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Clin J Am Soc Nephrol. 2015 May 7;10(5):894-902. doi: 10.2215/CJN.11541114. Epub 2015 Mar 4.

Cross-Disciplinary Biomarkers Research: Lessons Learned by the CKD Biomarkers Consortium.

Author information

1
University of California-San Francisco, San Francisco, California;
2
University of Pennsylvania Perelman School of Medicine, Philadelphia, Pennsylvania;
3
Northwestern University Feinberg School of Medicine, Chicago, Illinois;
4
Brigham and Women's Hospital, Boston, Massachusetts;
5
Mount Sinai Hospital, New York, New York;
6
University of Louisville, Louisville, Kentucky;
7
Johns Hopkins University, Baltimore, Maryland;
8
University of Minnesota, Minneapolis, Minnesota;
9
Tufts Medical Center, Boston, Massachusetts;
10
National Institutes of Health National Institute of Diabetes and Digestive and Kidney Diseases, Bethesda, Maryland;
11
Ohio State University, Columbus, Ohio;
12
Johns Hopkins University, Baltimore, Maryland; Cedars-Sinai Medical Center, Los Angeles, California;
13
Boston University, Boston, Massachusetts; and.
14
National Institutes of Health National Institute of Diabetes and Digestive and Kidney Diseases, Phoenix, Arizona rnelson@nih.gov.

Abstract

Significant advances are needed to improve the diagnosis, prognosis, and management of persons with CKD. Discovery of new biomarkers and improvements in currently available biomarkers for CKD hold great promise to achieve these necessary advances. Interest in identification and evaluation of biomarkers for CKD has increased substantially over the past decade. In 2009, the National Institute of Diabetes and Digestive and Kidney Diseases established the CKD Biomarkers Consortium (http://www.ckdbiomarkersconsortium.org/), a multidisciplinary, collaborative study group located at over a dozen academic medical centers. The main objective of the consortium was to evaluate new biomarkers for purposes related to CKD in established prospective cohorts, including those enriched for CKD. During the first 5 years of the consortium, many insights into collaborative biomarker research were gained that may be useful to other investigators involved in biomarkers research. These lessons learned are outlined in this Special Feature and include a wide range of issues related to biospecimen collection, storage, and retrieval, and the internal and external quality assessment of laboratories that performed the assays. The authors propose that investigations involving biomarker discovery and validation are greatly enhanced by establishing and following explicit quality control metrics, including the use of blind replicate and proficiency samples, by carefully considering the conditions under which specimens are collected, handled, and stored, and by conducting pilot and feasibility studies when there are concerns about the condition of the specimens or the accuracy or reproducibility of the assays.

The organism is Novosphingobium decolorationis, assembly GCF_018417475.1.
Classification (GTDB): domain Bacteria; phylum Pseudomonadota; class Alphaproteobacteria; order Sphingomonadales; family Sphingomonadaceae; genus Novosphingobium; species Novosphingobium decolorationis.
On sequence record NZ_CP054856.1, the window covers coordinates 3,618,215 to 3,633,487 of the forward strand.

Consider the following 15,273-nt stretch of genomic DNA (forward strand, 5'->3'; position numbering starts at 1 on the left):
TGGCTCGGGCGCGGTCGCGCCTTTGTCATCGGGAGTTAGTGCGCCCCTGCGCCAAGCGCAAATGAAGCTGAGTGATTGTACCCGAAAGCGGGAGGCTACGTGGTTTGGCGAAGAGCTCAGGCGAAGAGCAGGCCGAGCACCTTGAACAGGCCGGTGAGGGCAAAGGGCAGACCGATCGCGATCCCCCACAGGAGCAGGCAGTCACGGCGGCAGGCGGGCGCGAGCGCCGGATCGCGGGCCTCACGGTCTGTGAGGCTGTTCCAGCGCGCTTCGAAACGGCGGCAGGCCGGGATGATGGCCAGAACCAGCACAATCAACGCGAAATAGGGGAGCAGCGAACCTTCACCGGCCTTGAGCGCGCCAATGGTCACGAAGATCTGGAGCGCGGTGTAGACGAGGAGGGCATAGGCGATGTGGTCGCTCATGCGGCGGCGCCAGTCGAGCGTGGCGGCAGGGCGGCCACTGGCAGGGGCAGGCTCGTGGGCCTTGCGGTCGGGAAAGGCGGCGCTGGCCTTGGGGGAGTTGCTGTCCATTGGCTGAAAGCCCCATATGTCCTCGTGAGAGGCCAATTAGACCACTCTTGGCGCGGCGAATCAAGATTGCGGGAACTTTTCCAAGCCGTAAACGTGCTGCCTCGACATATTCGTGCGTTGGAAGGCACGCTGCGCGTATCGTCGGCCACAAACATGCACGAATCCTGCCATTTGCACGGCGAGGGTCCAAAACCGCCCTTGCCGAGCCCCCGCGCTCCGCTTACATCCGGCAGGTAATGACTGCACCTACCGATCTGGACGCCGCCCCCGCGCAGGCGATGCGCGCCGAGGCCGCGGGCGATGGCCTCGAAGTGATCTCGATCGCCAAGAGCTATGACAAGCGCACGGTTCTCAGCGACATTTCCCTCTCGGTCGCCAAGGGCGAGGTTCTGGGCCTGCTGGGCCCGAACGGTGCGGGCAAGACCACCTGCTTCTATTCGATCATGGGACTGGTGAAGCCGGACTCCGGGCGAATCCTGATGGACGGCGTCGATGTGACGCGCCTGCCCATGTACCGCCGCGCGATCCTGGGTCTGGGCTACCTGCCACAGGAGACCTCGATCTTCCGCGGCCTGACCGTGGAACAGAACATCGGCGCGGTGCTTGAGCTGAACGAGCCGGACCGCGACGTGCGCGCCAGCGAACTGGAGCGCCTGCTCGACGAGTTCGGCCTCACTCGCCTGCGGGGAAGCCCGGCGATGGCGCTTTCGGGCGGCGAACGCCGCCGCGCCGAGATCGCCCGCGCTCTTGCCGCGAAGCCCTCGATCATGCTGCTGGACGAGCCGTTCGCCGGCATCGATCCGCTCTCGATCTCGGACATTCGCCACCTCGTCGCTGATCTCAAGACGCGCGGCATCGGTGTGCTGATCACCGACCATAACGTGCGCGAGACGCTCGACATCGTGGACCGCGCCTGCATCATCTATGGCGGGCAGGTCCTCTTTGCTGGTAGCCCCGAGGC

KEYWORDS:

CKD; biomarkers; epidemiology; outcomes; quality control; risk factors

PMID:
25739849
PMCID:
PMC4422251
DOI:
10.2215/CJN.11541114
[Indexed for MEDLINE]
Free PMC Article

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